Business Featured

Why your salon’s finances should always be a cut above the rest | TaxTalk

July 29, 2021

The last 18 months have placed considerable pressure on hairdressers, as the profession has battled with national lockdowns, enforced closures and Government-imposed restrictions. 

Since the reopening of salons on 5 April, hairdressers have been desperately working to make up for lost time. While many will have looked at alternative sources of income during the pandemic, with rentable chairs sitting empty, others will have taken advantage of the Government’s emergency support measures to fill the financial gaps. 

Either way, the subject of financial planning has never been more important. Pandemic or not, taking a proactive approach to financial management is vital to the smooth running of a salon. So what are the key things to remember when thinking about finances?

Practice good bookkeeping 

It’s very easy to lose track of invoices and expenses if you don’t proactively manage your finances all year round. It’s important that hairdressers keep good paper trails. If you process expenses manually, you need to keep a rigid filing system for your forms, invoices and receipts as any lost paperwork could lead to a hefty penalty from HMRC.

You should also consider using an online invoicing system so you can invoice electronically, and access real-time data and all the information you need for a tax return at the click of a button. 

Get into good habits

There are some simple and easy steps you can take throughout the year, not just in the run-up to a significant tax bill, that can help you stay in control and on top of money management, particularly in the current climate. These include always understanding your current financial position; planning for tax deadlines; implementing an effective credit control system, to ensure any outstanding debts don’t adversely impact on cash flow; monitoring your outgoings to assess where your business can become leaner; and remembering that cash is King.

Tackle the financial year and the effects of COVID-19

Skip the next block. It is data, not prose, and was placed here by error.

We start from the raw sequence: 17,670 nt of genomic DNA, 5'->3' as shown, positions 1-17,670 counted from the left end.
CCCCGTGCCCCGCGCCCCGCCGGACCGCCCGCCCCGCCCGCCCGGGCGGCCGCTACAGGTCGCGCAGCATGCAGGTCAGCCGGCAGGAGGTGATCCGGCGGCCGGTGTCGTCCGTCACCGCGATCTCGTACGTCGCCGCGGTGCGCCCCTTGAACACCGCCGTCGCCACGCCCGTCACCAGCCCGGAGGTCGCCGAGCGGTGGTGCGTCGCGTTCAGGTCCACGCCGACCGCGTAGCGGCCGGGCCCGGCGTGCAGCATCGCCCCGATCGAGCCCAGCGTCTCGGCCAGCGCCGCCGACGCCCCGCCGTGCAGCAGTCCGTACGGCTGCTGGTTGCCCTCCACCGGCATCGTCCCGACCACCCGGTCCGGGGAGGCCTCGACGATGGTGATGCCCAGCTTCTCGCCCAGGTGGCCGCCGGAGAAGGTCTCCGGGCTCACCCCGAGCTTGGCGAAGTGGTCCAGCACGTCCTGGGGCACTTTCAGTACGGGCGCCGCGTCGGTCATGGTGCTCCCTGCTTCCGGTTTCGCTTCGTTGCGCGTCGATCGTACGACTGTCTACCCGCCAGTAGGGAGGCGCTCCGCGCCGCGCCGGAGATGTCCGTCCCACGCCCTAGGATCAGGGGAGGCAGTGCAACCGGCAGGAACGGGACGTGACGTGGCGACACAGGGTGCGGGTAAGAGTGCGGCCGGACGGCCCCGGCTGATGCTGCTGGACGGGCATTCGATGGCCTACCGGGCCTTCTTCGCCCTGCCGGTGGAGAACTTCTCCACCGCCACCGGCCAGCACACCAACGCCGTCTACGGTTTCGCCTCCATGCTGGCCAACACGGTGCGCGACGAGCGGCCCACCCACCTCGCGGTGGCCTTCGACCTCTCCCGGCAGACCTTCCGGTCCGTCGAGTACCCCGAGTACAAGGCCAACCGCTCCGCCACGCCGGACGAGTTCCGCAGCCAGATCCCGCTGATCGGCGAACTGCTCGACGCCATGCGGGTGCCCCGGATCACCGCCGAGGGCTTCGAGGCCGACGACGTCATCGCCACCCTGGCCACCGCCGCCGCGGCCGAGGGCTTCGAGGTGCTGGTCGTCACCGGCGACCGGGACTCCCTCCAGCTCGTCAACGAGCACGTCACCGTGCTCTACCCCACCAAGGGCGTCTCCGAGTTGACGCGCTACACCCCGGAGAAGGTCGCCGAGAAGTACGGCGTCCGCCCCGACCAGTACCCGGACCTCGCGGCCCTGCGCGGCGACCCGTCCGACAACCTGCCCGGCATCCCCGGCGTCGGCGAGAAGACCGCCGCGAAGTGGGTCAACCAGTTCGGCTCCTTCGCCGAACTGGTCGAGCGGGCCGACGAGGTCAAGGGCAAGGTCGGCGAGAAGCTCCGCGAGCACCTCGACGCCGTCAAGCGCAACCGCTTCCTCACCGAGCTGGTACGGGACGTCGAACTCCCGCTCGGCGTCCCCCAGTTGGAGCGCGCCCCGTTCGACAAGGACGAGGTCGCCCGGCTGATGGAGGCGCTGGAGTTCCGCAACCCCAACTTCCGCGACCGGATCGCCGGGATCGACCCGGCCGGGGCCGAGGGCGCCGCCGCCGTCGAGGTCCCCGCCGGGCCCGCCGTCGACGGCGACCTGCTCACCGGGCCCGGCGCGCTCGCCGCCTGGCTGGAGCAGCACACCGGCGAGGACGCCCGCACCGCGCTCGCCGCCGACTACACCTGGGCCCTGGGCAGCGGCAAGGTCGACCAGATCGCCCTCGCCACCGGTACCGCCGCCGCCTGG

The Government’s support packages have provided much-needed financial assistance to the self-employed and small business owners. But it’s essential to fully understand the tax implications and eventual cost of Government grants and any other new state help received in the 20/21 tax year, such as universal credit and jobs seekers allowance.

The Self-Employment Income Support Scheme (SEISS), for example, is taxable. While it doesn’t need to be repaid, it is subject to Income Tax and Self-Employed National Insurance. 

Keep ahead of Government changes 

The Treasury’s announcement that Making Tax Digital will be extended to all taxpayers, who file income tax self-assessment tax returns for business (self- employed and partnerships) or property income of more than £10,000 a year from April 2023, has placed a firm emphasis on boosting efficiency and compliance for self-employed workers.

By keeping your financial information up to date, online and in real-time, you can save yourself hours of valuable time and focus instead on your business.

Effective tax planning beyond self-assessmen

It’s the 2020/21 tax bill that will be dominated by the coronavirus and it will pay to get ahead of the curve. The sooner you start compiling your tax return, the better. This will give you a good understanding of your tax bill, so you have plenty of warning and less chance of unexpected costs.

Mike Parkes is Technical Director at GoSimpleTax – the online tax return and self-assessment software.